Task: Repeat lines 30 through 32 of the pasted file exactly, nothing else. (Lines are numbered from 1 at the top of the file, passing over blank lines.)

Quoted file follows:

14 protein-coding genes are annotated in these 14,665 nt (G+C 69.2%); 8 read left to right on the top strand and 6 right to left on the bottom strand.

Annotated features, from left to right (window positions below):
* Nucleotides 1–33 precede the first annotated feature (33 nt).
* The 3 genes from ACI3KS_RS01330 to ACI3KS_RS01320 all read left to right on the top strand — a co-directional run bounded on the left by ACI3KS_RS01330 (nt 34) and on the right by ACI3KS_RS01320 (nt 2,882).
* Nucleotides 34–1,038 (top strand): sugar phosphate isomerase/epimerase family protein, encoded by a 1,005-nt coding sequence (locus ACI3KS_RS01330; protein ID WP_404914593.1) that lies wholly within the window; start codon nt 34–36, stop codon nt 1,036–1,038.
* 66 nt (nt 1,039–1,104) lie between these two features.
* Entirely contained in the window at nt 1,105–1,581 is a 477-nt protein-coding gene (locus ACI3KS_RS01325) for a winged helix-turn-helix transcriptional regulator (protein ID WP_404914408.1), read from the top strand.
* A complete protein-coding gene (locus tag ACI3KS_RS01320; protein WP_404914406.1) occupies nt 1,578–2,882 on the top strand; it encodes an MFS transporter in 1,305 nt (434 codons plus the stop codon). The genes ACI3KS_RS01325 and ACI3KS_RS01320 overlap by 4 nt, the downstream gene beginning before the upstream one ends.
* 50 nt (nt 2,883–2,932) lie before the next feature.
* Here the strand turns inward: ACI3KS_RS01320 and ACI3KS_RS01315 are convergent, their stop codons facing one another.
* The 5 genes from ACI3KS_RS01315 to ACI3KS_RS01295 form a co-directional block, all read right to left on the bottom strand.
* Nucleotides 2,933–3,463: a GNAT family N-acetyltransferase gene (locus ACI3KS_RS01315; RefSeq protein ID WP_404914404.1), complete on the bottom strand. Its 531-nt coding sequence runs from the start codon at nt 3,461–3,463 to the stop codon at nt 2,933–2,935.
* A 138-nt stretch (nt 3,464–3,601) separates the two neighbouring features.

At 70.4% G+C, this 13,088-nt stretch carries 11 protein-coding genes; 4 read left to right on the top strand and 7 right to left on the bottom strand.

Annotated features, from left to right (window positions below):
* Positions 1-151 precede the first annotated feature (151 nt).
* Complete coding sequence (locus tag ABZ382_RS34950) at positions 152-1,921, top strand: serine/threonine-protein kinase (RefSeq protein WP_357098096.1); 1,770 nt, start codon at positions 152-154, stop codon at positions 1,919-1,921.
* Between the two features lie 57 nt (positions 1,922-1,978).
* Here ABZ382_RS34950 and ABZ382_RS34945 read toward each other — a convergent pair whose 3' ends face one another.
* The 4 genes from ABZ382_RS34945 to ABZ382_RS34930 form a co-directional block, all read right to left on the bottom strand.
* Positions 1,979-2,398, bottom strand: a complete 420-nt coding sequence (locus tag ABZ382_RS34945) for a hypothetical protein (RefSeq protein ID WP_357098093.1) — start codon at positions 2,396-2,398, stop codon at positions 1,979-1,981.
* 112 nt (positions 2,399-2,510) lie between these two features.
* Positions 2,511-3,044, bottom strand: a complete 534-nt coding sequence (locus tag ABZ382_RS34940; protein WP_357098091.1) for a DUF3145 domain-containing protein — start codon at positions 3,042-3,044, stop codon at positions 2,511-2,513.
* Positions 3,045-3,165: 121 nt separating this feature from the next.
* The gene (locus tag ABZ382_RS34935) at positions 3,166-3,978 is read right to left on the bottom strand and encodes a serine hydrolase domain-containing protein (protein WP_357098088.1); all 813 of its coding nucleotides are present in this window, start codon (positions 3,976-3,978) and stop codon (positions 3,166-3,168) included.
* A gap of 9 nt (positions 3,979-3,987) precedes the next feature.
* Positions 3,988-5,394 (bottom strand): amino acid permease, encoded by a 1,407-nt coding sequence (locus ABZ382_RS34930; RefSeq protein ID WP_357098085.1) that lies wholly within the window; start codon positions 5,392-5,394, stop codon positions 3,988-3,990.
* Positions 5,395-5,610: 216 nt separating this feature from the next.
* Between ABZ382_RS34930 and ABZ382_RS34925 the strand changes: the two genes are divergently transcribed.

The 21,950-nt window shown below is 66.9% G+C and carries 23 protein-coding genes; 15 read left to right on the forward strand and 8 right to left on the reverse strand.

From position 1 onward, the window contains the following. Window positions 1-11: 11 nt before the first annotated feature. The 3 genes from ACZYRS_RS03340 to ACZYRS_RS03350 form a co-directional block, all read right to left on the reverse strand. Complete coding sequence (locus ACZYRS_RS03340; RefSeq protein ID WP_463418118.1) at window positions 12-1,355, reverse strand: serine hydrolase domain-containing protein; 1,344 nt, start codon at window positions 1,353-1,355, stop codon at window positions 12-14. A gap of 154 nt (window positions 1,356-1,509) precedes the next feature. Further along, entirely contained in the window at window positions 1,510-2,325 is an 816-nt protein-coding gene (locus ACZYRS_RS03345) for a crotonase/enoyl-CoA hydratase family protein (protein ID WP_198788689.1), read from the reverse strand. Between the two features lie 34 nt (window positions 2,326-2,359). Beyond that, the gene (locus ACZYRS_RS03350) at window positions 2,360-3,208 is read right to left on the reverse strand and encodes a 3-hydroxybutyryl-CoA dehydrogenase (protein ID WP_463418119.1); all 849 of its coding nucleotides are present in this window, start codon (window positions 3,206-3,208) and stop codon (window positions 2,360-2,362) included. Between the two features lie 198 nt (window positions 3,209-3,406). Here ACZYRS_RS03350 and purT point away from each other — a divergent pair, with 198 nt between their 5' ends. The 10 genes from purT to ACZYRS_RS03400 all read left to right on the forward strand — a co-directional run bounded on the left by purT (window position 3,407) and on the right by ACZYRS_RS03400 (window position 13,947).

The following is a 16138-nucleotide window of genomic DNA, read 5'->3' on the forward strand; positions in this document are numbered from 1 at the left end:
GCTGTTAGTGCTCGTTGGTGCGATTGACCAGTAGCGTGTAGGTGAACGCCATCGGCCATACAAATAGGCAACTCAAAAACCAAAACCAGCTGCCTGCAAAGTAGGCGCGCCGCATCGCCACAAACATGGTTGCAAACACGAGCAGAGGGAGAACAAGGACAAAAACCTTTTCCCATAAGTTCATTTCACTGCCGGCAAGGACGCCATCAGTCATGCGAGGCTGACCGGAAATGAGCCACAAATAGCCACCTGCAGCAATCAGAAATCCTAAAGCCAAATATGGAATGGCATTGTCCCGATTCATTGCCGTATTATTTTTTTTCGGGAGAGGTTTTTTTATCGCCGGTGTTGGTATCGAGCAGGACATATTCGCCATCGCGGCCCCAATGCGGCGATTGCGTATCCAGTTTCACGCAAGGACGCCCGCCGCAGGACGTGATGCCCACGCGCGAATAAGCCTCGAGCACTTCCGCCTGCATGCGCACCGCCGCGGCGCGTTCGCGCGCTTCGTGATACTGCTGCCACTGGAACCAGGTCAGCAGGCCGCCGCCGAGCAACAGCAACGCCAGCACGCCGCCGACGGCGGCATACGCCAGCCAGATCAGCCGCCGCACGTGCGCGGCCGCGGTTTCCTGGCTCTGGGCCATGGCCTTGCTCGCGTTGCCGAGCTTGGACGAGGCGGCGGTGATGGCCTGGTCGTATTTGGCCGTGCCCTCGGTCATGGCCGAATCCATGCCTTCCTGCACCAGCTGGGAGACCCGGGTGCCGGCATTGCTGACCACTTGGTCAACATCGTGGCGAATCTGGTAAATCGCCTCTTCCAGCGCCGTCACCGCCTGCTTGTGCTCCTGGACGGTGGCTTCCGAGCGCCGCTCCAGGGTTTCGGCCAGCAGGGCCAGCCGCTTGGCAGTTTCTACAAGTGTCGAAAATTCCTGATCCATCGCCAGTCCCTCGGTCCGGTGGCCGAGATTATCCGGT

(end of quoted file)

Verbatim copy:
The 21,950-nt window shown below is 66.9% G+C and carries 23 protein-coding genes; 15 read left to right on the forward strand and 8 right to left on the reverse strand.

From position 1 onward, the window contains the following. Window positions 1-11: 11 nt before the first annotated feature. The 3 genes from ACZYRS_RS03340 to ACZYRS_RS03350 form a co-directional block, all read right to left on the reverse strand. Complete coding sequence (locus ACZYRS_RS03340; RefSeq protein ID WP_463418118.1) at window positions 12-1,355, reverse strand: serine hydrolase domain-containing protein; 1,344 nt, start codon at window positions 1,353-1,355, stop codon at window positions 12-14. A gap of 154 nt (window positions 1,356-1,509) precedes the next feature. Further along, entirely contained in the window at window positions 1,510-2,325 is an 816-nt protein-coding gene (locus ACZYRS_RS03345) for a crotonase/enoyl-CoA hydratase family protein (protein ID WP_198788689.1), read from the reverse strand. Between the two features lie 34 nt (window positions 2,326-2,359). Beyond that, the gene (locus ACZYRS_RS03350) at window positions 2,360-3,208 is read right to left on the reverse strand and encodes a 3-hydroxybutyryl-CoA dehydrogenase (protein ID WP_463418119.1); all 849 of its coding nucleotides are present in this window, start codon (window positions 3,206-3,208) and stop codon (window positions 2,360-2,362) included. Between the two features lie 198 nt (window positions 3,209-3,406). Here ACZYRS_RS03350 and purT point away from each other — a divergent pair, with 198 nt between their 5' ends. The 10 genes from purT to ACZYRS_RS03400 all read left to right on the forward strand — a co-directional run bounded on the left by purT (window position 3,407) and on the right by ACZYRS_RS03400 (window position 13,947).

The following is a 16138-nucleotide window of genomic DNA, read 5'->3' on the forward strand; positions in this document are numbered from 1 at the left end: